Message from the Board. . .
Welcome to the Midwest Instructional Leadership Council!
We are a group of professionals from Iowa, Minnesota, and Wisconsin that came together in early 2007 with the visionary goal of changing the educational world. We invite you to join us in our quest.
The Midwest Instructional Leadership Council (miLc) is committed to building and sustaining capacity for improving the achievement of ALL children. We offer services to schools and districts including ongoing professional learning and support to assist schools and districts in their mission of improving results for all children.
We are here to serve and build a bridge between research and practice. It is our goal to serve as a conduit through which professional dialogue and discourse surrounding the issues of teaching, learning, and instruction can occur. We do not profess to have all the answers as context matters, but we can assist your school, district, or organization in finding the questions and focusing on what to think about.
If there is information that you would like to see on our site or to learn more about our organization, please feel free
Organizational Structure . . .
The Midwest Instructional Leadership Council (miLc), Inc. is an incorporated 501(c)(3) non-profit organization. Our advisory board is made up of educators, teachers, school psychologists, administrators and community personnel whose volunteerism supports decision making, committee work and the vision and mission of the organization. Read more about the board:
A Brief History of
Midwest Instructional Leadership Council. . .
At times, it pays to reflect upon how an organization starts and how an organization grows. The Midwest Instructional Leadership Council, at its inception, was a group of committed professionals coming together in an effort to change the world. Such efforts often have inauspicious beginnings. Such is the case of the Midwest Instructional Leadership Council.
In November 2006, several people were attending a professional development conference in Savannah, Georgia. At that professional development conference, a seed of an idea germinated in the mind of one of the conference participants. That idea was shared with colleagues during the conference’s social time and the idea of a practitioner based professional conference was sketched on napkins.
On a frigid Saturday morning in January 2006 a small group of people from Minnesota and Wisconsin met in St. Paul, MN to determine if the conceptual idea germinated in Savannah could bear fruit. This group of people believed in this idea and planning for the Midwest Leadership Summit began in earnest. The planning and commitment of these individuals led to the inaugural Midwest Leadership Summit in September 2007 in Rochester, MN. This practitioner-led Summit was successful beyond our wildest dreams with 750 professionals participating.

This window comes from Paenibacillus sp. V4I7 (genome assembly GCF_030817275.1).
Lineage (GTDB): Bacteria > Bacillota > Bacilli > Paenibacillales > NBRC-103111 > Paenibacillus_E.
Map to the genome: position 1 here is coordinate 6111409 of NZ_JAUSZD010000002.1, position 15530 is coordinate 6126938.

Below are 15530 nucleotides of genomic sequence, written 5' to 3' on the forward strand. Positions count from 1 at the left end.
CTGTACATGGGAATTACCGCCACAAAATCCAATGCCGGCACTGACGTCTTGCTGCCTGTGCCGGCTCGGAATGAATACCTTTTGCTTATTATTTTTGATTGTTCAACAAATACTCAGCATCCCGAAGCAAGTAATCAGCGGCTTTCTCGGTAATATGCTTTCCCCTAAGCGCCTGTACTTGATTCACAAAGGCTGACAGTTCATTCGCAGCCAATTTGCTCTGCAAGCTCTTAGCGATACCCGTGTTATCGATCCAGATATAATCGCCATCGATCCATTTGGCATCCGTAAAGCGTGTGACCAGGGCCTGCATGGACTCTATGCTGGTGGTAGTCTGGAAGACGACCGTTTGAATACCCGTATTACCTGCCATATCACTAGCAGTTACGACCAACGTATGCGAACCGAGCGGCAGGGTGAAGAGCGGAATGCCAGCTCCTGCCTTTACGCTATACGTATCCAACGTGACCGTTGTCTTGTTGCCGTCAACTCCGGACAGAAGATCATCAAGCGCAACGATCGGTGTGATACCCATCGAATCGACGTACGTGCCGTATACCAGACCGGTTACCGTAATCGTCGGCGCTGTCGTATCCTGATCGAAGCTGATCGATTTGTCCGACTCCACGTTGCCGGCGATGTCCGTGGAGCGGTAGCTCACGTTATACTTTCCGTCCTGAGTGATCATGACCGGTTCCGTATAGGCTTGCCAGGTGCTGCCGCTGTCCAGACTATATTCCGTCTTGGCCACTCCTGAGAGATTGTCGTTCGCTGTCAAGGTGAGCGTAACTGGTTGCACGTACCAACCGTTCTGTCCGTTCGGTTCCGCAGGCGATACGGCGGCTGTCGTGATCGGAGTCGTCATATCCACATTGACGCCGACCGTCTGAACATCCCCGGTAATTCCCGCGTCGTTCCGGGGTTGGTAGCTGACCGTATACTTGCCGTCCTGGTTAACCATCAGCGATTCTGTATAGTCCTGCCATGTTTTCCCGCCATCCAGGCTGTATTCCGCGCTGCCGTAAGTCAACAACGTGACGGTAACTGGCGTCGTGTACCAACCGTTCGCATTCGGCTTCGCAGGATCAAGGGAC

The success of the first Summit generated even more enthusiasm among the planning committee and it was quickly decided to plan another Midwest Leadership Summit in September 2008. The second Midwest Leadership Summit was held once again in
Rochester, Minnesota with over 850 professionals in attendance.
Changing the World is Hard Work
Between the first and second Midwest Leadership Summits members of the planning committee began thinking of ways of expanding the scope of our work beyond a one time per year professional development conference. In December 2008 at its monthly meeting, the planning committee was led through a visioning process and, as a result of this process, the Midwest Instructional Leadership Council was born.
About the Midwest Instructional Leadership Council Logo
The miLc logo reflects our commitment to excellence in evidence-based educational practice.
The triangle is the mathematical symbol for change. It also reflects miLc’s history, grounded in the three RtI Summits. Because of miLc 2,400 educators are better at delivering data-driven instruction, and the triangular logo has become a brand of the Summits.
The double, blue wavy line is the mathematical symbol for “everywhere.” It is incorporated in the miLc logo to remind us of how important it is to meld vision, research, and practice, that each element without the other two is inconsequential.
In the acronym, only the “L” is capitalized, giving emphasis to the importance of leadership in all levels of educational practice.
The reflection of the type in the logo is a nod to the importance of reflection in thoughtful educational practice.
The colors: the orange triangle of change emerges from the blackness of sameness. Green and blue indicate growth and vitality.